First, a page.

You understand that the potential of losing your job in Texas is ever-present. However, you may not necessarily fear such a potential given the assumption that as long as you do not give your employer a reason to fire you, it cannot. Yet that may not be the case.
A legal principle exists known as “at-will” employment, meaning that any party to an employment agreement is at its own will. This essentially means that your employer may terminate your employment at any time (without needing to give you a valid reason). The question then becomes whether the state of Texas subscribes to this philosophy.
Defining Texas’ employment philosophy
According to information shared by the Texas Workforce Commission, it indeed does. Thus, unless you have a written or expressed agreement with your employer specifying which conduct might get you fired, your job may be subject to your employer’s will. At first glance, this principle may appear to grossly favor your employer (seemingly stripping you of many of your employment rights). Yet at-will employment also benefits you in that it provides you with the opportunity to leave your current job to progress in your career whenever you want.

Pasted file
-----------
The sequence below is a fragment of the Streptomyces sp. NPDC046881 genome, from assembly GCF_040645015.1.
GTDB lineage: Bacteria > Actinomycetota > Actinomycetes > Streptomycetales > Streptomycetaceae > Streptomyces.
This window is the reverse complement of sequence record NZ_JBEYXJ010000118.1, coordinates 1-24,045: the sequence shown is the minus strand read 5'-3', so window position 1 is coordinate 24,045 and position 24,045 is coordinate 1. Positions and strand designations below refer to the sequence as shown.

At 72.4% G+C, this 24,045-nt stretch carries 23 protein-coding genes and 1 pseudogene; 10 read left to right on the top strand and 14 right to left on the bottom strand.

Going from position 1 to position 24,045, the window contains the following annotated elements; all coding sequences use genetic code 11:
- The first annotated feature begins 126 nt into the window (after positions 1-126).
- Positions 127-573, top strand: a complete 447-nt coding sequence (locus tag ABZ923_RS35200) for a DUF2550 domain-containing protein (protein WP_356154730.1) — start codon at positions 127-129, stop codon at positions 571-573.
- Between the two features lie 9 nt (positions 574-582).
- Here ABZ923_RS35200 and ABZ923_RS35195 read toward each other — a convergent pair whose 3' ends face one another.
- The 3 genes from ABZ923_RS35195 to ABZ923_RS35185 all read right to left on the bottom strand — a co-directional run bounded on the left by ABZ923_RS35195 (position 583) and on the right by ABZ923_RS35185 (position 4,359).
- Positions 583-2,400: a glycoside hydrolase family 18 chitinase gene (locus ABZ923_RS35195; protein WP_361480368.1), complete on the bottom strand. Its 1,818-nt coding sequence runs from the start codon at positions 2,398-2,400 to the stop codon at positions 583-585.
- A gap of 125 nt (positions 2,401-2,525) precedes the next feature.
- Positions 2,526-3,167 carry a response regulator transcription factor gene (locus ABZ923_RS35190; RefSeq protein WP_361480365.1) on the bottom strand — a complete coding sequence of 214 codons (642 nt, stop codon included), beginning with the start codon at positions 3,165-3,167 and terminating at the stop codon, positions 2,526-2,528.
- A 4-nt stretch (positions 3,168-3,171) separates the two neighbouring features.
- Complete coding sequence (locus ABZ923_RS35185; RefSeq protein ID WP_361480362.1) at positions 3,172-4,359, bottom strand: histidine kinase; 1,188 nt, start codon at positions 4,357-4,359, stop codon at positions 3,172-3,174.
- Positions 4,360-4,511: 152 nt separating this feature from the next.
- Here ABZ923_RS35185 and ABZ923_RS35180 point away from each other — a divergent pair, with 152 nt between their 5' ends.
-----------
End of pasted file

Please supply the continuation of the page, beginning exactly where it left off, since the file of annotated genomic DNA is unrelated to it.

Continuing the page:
Identifying exceptions to at-will employment
Yet simply because Texas subscribes to the at-will employment philosophy does not mean that there are no exceptions to this rule. Indeed, the TWC states one of them to be the “public policy” exception, meaning your employer cannot fire you if doing so violates public policy (an example might be firing you for you refusing to engage in illegal activity). Other exceptions that you may try to cite are you having an implied contract (i.e., employment policies suggesting guaranteed employment from adherence to them) and an implied covenant of good faith and fair dealing (which bars your employer from firing you to avoid offering you an earned benefit).